Request: A Likes Timeline?


#1

(Continuing the discussion from :skull_and_crossbones::open_book::skull_and_crossbones: You don't have long… :skull_and_crossbones::open_book::skull_and_crossbones:: )

Is it possible to have a timeline similar to the WaniKani Ultimate Timeline, but for likes used in the forums? Currently, the only information we receive about likes is

  1. When we’re running low on likes, and
  2. When we can like something again.

Implementing something similar to the WaniKani Ultimate Timeline for likes would give us information like how many likes we’ll be able to use at what time of day–way more useful for those of us who are hardcore forum users and run out of likes all the time.


#2

It’s the right thing to do


#3

Hear hear! This is important.

and most likely dependent on discourse…


#4

Y-you’re the right thing to do!


#5

Ya’ll go through likes like crazy to run out like that. Or maybe, I am not liking enough…


#6

Yes, some of us are often out of likes. xD


#7

@glias


#8

waifi xD


#9

As expected it looks like all of the like data is kept server side. There’s some useless notification timer kept in localStorage, but it’s just the time when you’ve last received a notification. Not helpful at all. (Also, this site tracks what emojis you use. Seriously? I’d think if anyone cares enough they’d just learn the phrase to type out…)

Anyway, the other option is track it ourselves. I took a page from rfindley’s book and set some mutation observers to track the appropriate items and refresh whenever post stream was updated (scrolling down long discussion… ect).

Like Observer Script ``` // ==UserScript== // @name Like Observer Test // @namespace http://tampermonkey.net/ // @version 0.1 // @description try to take over the world! // @author You // @match https://community.wanikani.com/* // @grant none // ==/UserScript==

(function() {
‘use strict’;

// Your code here...
console.log("Observer starting...");
var observer = new MutationObserver((mutations) => {
    mutations.forEach((mutation) => {
        console.log("Mutation: " + mutation.target.className);
    });
});
var postStreamObserver = new MutationObserver((mutations) => {
    watchLikes();
});
postStreamObserver.observe(document.querySelector('.post-stream'), { attribute: true, childList: true, characterData: true });
watchLikes();

function watchLikes() {
    document.querySelectorAll('.toggle-like').forEach((target) => {
        observer.observe(target, { attributes: true });
    });
}

})();

</details>

From here it would be a matter of identifying changes, tracking and storing like usage, and generating a UI to display the data. That sounds complely reason- fuck it.

OH GLORIOUS @rfindley, MASTER OF THE USERSCRIPTS, LORD OF CEASELESS BENEVOLENCE, TALENT, AND UNIMAGINABLE <S>VIRILITY</S>VOLUPTUOUSNESS. I HATH SUMMONED THEE FOR THE FURTHERANCE OF SHITPOSTING...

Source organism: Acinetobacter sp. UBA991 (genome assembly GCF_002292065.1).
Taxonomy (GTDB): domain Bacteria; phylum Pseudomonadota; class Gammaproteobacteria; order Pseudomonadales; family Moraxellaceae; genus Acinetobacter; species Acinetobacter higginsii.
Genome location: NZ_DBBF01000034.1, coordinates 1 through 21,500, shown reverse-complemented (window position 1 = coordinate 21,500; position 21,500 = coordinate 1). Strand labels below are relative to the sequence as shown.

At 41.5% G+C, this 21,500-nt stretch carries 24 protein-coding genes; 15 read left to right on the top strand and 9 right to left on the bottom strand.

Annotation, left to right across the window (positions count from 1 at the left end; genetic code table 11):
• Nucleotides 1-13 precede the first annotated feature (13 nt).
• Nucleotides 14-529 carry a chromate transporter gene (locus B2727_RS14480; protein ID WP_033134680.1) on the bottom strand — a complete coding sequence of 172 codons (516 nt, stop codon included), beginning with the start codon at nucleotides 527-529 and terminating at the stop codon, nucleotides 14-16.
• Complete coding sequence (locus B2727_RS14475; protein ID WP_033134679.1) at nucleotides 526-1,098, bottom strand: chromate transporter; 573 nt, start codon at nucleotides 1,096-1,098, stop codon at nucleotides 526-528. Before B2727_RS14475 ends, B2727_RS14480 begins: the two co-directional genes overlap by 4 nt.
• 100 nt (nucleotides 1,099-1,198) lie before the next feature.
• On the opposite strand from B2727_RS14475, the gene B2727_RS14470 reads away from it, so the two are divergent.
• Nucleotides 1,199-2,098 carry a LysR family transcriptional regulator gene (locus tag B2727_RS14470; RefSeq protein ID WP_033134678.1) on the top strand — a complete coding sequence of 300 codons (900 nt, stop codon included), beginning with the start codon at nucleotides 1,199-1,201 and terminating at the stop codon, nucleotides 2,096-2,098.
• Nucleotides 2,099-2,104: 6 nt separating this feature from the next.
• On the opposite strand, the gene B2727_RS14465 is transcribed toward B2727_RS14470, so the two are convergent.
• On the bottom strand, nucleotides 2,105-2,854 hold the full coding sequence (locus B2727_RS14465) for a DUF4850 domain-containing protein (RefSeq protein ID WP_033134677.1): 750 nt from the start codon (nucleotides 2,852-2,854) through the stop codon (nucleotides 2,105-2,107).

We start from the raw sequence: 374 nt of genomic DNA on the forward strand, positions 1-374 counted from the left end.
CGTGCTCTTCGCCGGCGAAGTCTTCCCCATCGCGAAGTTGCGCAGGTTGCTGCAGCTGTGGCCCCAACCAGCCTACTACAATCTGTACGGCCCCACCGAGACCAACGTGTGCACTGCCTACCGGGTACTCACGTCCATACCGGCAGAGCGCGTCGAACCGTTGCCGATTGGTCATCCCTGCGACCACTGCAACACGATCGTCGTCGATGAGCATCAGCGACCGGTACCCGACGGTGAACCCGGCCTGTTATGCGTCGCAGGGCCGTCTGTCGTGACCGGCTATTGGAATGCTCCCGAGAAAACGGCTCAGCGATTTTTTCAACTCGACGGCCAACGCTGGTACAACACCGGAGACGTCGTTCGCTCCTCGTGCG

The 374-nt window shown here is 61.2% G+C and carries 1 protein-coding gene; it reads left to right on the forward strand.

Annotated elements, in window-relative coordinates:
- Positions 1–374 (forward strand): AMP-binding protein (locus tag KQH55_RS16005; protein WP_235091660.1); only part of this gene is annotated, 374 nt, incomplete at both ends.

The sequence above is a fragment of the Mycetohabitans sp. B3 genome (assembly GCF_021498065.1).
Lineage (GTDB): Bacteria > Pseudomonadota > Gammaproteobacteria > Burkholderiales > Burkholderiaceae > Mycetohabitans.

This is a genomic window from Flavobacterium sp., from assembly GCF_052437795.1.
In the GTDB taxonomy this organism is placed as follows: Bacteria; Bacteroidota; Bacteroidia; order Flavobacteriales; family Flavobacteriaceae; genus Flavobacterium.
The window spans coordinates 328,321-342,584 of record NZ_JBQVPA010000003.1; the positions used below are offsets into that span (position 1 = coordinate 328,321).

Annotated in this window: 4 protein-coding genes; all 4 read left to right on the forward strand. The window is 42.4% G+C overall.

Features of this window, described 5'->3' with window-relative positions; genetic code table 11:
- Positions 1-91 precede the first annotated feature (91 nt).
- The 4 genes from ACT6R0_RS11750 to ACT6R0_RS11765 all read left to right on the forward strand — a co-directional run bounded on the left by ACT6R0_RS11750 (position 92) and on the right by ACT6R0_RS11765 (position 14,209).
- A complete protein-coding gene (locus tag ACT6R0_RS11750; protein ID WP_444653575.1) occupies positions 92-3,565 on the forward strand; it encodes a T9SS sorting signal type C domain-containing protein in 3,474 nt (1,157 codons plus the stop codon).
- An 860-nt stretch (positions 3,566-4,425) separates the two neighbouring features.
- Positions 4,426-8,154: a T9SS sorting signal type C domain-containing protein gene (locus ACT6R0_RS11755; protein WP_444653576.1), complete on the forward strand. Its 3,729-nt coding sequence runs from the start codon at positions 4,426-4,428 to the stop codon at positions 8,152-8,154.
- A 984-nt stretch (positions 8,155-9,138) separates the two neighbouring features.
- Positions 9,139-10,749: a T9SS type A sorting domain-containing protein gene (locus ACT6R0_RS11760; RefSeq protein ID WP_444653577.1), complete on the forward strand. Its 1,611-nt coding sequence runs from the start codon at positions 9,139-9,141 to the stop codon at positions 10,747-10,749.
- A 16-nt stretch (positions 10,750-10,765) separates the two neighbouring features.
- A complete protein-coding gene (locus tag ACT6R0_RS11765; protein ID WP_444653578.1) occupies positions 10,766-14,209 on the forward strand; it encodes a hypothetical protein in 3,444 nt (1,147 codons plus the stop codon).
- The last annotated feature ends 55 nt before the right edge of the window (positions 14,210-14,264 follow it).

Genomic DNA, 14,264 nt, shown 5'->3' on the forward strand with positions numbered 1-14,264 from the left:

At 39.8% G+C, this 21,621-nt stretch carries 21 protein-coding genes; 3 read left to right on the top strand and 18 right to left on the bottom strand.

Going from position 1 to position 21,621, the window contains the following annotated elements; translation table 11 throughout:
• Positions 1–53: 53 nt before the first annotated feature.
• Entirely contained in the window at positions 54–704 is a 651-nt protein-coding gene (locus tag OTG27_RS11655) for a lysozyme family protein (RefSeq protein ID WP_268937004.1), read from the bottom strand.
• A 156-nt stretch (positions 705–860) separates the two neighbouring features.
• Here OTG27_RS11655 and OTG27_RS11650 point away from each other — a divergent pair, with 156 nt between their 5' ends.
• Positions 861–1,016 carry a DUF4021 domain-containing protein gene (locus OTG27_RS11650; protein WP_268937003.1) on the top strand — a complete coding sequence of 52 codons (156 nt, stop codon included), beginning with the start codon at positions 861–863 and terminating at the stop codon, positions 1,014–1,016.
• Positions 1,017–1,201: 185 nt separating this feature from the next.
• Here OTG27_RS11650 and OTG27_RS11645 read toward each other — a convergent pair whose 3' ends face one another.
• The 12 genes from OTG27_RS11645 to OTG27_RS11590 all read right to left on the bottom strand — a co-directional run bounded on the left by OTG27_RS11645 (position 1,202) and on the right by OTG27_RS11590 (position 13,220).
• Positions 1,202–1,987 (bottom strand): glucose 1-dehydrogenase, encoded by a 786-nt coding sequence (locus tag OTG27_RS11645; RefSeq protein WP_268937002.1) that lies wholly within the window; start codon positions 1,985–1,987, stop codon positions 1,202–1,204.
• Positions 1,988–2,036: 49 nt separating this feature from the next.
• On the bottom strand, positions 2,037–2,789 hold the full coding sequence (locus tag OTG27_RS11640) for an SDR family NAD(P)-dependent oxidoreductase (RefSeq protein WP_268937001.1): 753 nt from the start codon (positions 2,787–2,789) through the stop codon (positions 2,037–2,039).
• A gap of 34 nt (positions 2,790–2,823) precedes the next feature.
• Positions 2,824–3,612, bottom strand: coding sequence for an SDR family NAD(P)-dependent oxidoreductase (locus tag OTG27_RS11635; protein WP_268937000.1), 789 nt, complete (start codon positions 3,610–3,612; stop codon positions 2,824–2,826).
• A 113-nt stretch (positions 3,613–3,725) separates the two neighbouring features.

#10

I’m travelling at the moment, but some thoughts to simplify the code:

Capturing clicks on the Like button is a lot cleaner than mutation-observing. Of course, the problem is that the Like buttons change every time you navigate, so you’d lose the click-listener. But jquery has an easy solution for that: attach the event handler to something higher up the dom tree, and use the built-in filter to filter out all but the clicks that you want to receive. Example:

$(‘body’).on(‘click’, ‘.toggle-like’, like_handler);

function like_handler({
// do something
}

So, whenever anything is clicked (any descendent of ‘body’), it checks if the clicked object is a ‘.toggle-like’. If so, it calls the callback function (in this case, ‘like_handler()’ ). Since body never gets refreshed, you never lose the attached event.

(I hope that makes sense. I’m literally falling asleep as I type. So tired!)


#11

Thanks for the advice! I was actually just being silly with the summoning, but ended up learning something really useful.

Have fun on your trip!


#12

What?! Why?

You guys like things too much. And @rfindley, I’m surprised that you would help them!

(Also, I’m a little disappointed in myself that I’ve liked so many things recently…)

Whatever happened to our Stingy Likes ClubTM?


#13

Heh… It’s code. I see it like that guy on The Matrix. Can’t help but toss out a pointer here and there (heh… pun not intended).

I’m definitely not writing a Likes Timeline, though! :fearful:


#14

Heh, good. You can stay in the club.

(Was that Mouse? Been too long since I watched it… 2 and a half years since my last viewing.)


#15

There are scenes where most of them are looking at the code, but the scene we’re talking about was Cypher.


#16

He was my second guess. I was pretty sure it wasn’t Mouse… but he was the best coder… because “all I see is blonde, brunette, redhead…” XD

Awww… I misquoted it. And had the wrong guy. For some reason, I thought Mouse said that when they came out and he’s all excited about putting in the woman with the red dress. It has been too long. You’ve bested me.

EDIT: Fixed that… ^^;